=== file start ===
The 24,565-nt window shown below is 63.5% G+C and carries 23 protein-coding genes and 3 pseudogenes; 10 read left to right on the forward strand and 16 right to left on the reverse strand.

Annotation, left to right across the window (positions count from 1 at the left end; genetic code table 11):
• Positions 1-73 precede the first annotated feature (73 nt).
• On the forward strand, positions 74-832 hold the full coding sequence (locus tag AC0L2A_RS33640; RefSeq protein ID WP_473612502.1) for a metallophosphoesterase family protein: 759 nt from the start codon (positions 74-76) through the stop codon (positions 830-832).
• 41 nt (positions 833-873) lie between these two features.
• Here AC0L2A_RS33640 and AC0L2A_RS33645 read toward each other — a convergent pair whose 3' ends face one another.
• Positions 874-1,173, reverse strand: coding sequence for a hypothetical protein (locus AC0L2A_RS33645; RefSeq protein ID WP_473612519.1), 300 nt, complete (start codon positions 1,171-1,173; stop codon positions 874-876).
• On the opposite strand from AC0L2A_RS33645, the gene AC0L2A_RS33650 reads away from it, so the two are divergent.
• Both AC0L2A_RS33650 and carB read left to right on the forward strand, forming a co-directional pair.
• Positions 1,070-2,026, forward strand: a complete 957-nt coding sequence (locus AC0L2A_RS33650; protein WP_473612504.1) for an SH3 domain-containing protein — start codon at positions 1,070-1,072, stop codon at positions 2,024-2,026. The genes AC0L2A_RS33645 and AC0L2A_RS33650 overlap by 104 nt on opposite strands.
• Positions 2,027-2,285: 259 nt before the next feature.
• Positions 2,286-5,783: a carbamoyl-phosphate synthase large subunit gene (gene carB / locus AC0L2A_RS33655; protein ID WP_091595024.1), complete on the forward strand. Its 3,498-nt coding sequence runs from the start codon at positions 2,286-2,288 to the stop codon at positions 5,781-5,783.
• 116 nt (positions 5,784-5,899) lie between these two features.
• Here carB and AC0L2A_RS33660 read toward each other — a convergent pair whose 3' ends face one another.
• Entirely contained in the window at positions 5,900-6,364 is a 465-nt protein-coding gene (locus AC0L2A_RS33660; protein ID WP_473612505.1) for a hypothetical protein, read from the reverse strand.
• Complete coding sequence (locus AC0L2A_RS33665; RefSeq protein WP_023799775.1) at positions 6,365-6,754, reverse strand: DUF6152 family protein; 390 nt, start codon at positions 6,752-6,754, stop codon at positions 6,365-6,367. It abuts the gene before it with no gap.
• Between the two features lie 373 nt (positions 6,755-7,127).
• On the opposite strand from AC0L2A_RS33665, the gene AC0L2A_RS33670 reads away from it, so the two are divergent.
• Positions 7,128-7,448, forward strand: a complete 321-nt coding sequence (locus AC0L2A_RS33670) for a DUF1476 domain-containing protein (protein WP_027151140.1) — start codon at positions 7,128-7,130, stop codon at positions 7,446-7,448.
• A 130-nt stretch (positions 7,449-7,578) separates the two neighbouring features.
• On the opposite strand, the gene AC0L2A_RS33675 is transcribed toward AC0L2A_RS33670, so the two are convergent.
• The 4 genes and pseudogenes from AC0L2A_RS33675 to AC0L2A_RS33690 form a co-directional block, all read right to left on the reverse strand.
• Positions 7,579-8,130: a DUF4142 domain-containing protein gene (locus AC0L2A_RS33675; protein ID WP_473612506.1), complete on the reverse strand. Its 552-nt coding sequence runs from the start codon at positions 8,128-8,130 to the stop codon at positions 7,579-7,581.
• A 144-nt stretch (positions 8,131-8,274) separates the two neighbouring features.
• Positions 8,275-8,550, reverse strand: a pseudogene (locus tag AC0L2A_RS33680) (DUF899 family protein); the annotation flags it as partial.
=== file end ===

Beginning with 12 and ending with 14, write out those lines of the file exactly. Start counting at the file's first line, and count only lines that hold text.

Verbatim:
• Positions 2,286-5,783: a carbamoyl-phosphate synthase large subunit gene (gene carB / locus AC0L2A_RS33655; protein ID WP_091595024.1), complete on the forward strand. Its 3,498-nt coding sequence runs from the start codon at positions 2,286-2,288 to the stop codon at positions 5,781-5,783.
• 116 nt (positions 5,784-5,899) lie between these two features.
• Here carB and AC0L2A_RS33660 read toward each other — a convergent pair whose 3' ends face one another.